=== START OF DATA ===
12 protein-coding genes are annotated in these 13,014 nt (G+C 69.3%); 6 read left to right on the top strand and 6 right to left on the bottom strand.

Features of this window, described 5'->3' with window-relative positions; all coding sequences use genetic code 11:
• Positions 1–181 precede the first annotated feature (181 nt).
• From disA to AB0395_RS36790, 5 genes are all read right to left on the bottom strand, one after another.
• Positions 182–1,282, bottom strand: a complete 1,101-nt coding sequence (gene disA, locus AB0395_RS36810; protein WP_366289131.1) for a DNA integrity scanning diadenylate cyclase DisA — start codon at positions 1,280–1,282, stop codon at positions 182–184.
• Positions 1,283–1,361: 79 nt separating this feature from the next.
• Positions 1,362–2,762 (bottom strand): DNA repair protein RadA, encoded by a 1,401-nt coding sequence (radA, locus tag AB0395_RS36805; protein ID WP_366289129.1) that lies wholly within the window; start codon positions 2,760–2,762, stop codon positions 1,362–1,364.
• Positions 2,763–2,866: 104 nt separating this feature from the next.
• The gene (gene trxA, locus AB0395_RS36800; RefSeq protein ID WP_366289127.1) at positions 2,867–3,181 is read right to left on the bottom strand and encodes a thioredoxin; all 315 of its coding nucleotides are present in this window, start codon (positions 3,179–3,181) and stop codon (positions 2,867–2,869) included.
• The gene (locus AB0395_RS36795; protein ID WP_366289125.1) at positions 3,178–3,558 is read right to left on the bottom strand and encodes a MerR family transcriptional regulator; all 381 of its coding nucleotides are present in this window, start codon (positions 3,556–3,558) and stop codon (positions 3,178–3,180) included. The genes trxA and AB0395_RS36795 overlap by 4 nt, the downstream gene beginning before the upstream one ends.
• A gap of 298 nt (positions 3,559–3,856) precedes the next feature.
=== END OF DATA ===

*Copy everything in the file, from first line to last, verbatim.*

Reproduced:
12 protein-coding genes are annotated in these 13,014 nt (G+C 69.3%); 6 read left to right on the top strand and 6 right to left on the bottom strand.

Features of this window, described 5'->3' with window-relative positions; all coding sequences use genetic code 11:
• Positions 1–181 precede the first annotated feature (181 nt).
• From disA to AB0395_RS36790, 5 genes are all read right to left on the bottom strand, one after another.
• Positions 182–1,282, bottom strand: a complete 1,101-nt coding sequence (gene disA, locus AB0395_RS36810; protein WP_366289131.1) for a DNA integrity scanning diadenylate cyclase DisA — start codon at positions 1,280–1,282, stop codon at positions 182–184.
• Positions 1,283–1,361: 79 nt separating this feature from the next.
• Positions 1,362–2,762 (bottom strand): DNA repair protein RadA, encoded by a 1,401-nt coding sequence (radA, locus tag AB0395_RS36805; protein ID WP_366289129.1) that lies wholly within the window; start codon positions 2,760–2,762, stop codon positions 1,362–1,364.
• Positions 2,763–2,866: 104 nt separating this feature from the next.
• The gene (gene trxA, locus AB0395_RS36800; RefSeq protein ID WP_366289127.1) at positions 2,867–3,181 is read right to left on the bottom strand and encodes a thioredoxin; all 315 of its coding nucleotides are present in this window, start codon (positions 3,179–3,181) and stop codon (positions 2,867–2,869) included.
• The gene (locus AB0395_RS36795; protein ID WP_366289125.1) at positions 3,178–3,558 is read right to left on the bottom strand and encodes a MerR family transcriptional regulator; all 381 of its coding nucleotides are present in this window, start codon (positions 3,556–3,558) and stop codon (positions 3,178–3,180) included. The genes trxA and AB0395_RS36795 overlap by 4 nt, the downstream gene beginning before the upstream one ends.
• A gap of 298 nt (positions 3,559–3,856) precedes the next feature.